Simple Collaboration Tips and Tricks
For many of us, being a business person is the opportunity to show off our knowledge and expertise, providing answers to their challenging problems.
At the same time, we also have to find ways to collaborate with and facilitate work with the client, making sure that the knowledge and the improvements will continue to live and grow with the client after we've left.
Here are some principles that may apply to any type of collaborative environment:
- Before a meeting, send out the questions
- When preparing for meetings, we are good at creating a set of objectives. But also take the time to convert them into a set of questions that have to be answered
- Send those questions out to the meeting invitees beforehand, setting the expectation that we intend to answer them, not just discuss them
- Ask invitees to come armed with their point of view on these questions
- Starting a meeting with an individual exercise
- Begin the meeting by taking a few minutes for each participant to write down their input on the questions you sent out beforehand. Use flip chart paper, so everyone can see it
-Then have each participant present their material
- You will discover the areas where they already agree, and don’t need to spend further time getting into “violent agreement”
- You will discover what the points of view are where they don’t agree, and can focus the meeting on those.
This also ensures that everyone “has their say,” and that ideas matter more than where those ideas came from
- Get the work up on the wall. When work is displayed out in the open, the entire team is better able to engage with it
- Don’t hide project work/draft deliverables in computer screens. Get it on the team room wall where everyone can see it and interact with it
- Use the walls of your room to create a “memory” of their project to date and to post interesting/provocative materials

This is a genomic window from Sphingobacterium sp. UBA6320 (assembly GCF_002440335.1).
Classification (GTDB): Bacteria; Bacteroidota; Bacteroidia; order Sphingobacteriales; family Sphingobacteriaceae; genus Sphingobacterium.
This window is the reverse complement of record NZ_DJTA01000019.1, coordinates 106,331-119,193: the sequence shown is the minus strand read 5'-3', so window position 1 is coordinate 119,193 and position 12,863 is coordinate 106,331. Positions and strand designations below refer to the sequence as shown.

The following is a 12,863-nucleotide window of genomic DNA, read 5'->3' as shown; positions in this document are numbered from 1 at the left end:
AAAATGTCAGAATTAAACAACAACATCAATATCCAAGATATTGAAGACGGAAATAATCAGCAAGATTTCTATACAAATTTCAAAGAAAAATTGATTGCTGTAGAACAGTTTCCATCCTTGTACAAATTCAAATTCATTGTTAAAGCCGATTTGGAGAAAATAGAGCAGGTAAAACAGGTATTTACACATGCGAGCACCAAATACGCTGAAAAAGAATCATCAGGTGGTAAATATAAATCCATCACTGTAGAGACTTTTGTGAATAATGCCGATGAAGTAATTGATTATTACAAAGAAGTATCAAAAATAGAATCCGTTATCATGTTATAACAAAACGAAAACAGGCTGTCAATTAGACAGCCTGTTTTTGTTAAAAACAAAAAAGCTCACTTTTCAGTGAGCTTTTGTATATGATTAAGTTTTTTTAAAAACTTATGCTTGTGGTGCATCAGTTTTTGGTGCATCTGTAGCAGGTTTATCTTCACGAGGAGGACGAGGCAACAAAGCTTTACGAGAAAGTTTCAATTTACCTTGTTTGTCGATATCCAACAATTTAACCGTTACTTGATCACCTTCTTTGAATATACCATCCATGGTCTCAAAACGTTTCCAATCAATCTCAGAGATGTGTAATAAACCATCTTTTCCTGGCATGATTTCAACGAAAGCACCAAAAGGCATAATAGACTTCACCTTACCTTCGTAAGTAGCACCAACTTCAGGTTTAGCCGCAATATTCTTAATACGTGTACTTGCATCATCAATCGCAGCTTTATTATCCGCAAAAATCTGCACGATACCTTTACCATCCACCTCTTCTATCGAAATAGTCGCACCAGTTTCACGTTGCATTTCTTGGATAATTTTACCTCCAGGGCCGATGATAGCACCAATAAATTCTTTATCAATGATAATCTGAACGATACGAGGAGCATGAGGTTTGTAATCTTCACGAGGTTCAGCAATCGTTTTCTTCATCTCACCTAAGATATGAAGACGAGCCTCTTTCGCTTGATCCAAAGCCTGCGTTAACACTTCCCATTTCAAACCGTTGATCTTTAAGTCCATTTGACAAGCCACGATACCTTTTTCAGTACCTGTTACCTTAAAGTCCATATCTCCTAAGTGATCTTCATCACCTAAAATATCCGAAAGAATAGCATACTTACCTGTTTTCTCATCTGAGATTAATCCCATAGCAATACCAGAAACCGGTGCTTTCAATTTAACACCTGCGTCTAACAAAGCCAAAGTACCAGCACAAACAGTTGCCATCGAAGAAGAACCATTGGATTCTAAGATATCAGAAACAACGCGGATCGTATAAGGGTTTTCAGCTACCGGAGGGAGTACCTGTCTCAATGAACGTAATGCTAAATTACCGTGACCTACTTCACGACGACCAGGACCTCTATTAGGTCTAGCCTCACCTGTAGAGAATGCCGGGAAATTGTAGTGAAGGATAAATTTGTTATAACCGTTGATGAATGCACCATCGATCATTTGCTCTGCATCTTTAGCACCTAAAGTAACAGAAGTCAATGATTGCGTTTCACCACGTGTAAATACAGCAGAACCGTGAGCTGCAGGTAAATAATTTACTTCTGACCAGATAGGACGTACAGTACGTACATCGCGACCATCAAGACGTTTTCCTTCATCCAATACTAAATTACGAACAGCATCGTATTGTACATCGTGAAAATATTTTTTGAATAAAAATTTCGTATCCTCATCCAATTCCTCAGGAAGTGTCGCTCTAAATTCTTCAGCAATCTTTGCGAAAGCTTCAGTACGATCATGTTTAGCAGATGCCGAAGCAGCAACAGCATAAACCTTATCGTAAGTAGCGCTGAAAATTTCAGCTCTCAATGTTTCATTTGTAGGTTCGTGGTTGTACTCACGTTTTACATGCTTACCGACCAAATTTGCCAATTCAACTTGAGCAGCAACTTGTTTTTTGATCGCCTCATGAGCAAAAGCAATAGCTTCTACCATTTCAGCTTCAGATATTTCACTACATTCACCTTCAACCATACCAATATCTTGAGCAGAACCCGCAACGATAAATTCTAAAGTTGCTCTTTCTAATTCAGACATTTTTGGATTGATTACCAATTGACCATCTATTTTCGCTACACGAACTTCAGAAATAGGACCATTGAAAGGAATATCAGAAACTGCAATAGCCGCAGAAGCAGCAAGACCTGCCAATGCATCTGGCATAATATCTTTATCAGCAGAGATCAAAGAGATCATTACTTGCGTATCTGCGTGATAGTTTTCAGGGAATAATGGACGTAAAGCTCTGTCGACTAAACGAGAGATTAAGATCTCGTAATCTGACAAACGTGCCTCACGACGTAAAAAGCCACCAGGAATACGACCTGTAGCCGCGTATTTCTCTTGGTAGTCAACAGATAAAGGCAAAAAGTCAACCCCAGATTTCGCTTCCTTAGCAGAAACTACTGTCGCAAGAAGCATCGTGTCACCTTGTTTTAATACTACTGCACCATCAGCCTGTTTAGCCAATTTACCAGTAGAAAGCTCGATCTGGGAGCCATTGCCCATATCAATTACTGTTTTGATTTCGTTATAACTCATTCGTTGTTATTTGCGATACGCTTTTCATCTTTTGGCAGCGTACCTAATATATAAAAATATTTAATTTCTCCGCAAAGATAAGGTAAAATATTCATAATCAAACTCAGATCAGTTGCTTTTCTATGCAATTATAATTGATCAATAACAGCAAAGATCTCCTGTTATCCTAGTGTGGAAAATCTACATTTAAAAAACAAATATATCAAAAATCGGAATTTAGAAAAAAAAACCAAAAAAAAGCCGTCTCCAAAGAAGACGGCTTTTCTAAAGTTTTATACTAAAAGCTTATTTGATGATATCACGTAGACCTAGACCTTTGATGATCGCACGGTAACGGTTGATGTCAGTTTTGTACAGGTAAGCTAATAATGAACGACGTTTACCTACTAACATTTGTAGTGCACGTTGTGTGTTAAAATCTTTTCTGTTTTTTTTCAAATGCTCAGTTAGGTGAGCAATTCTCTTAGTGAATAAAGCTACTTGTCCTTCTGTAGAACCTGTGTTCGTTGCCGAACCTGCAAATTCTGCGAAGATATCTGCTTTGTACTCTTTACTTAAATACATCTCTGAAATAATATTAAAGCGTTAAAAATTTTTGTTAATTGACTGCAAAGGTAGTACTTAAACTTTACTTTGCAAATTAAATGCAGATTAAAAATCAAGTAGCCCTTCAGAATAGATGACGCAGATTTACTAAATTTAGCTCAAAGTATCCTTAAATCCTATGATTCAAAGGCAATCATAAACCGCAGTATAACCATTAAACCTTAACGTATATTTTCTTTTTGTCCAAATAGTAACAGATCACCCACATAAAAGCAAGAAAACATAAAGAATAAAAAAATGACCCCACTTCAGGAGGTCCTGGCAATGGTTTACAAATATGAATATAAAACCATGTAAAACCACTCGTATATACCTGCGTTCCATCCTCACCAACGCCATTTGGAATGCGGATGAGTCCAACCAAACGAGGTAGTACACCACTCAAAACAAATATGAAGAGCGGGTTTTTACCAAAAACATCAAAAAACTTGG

- You can create “horse blankets” with brown paper to display a PowerPoint deck, depict process flow diagrams, post project updates, etc.
- Constantly update what you have! Keep all the work visible! When the work is visible, it is much easier to engage with
- “Lather, rinse, repeat.” Iteration is the process of taking multiple, rapid cuts of detailed work. It creates that work faster and produces better quality than trying to do the entire piece in one long burn.
- Lather - Ask yourself if there is any way to structure the project into a series of short term deliverables (one week maximum). This gives you regular project “check points” and team deadlines
- Rinse – Report or post the latest version of the work so that you have ‘delivered’ a product. Get feedback, a review or just a good night’s sleep. Also, make early versions of later solutions. Ask yourself how to pull work from a subsequent phase into the current one
- Repeat - Regularly return to the most recent iteration to revise it and add another level of detail.
An iterated “storyboard” of a presentation under creation is a powerful tool—print and post your materials every hour for review. This requires a strict cut-off!
- Less PowerPoint is more (Not PowerPoint the software, but PowerPoint the LCD projector.)
PowerPoint is an excellent tool for “one-way” presentations. But it is not effective at fostering interactive discussions. We tend to add details and polish slides instead of thinking of what we want to accomplish when a “deck” is being created. We tend to run through a presentation as a speech instead of a dialogue.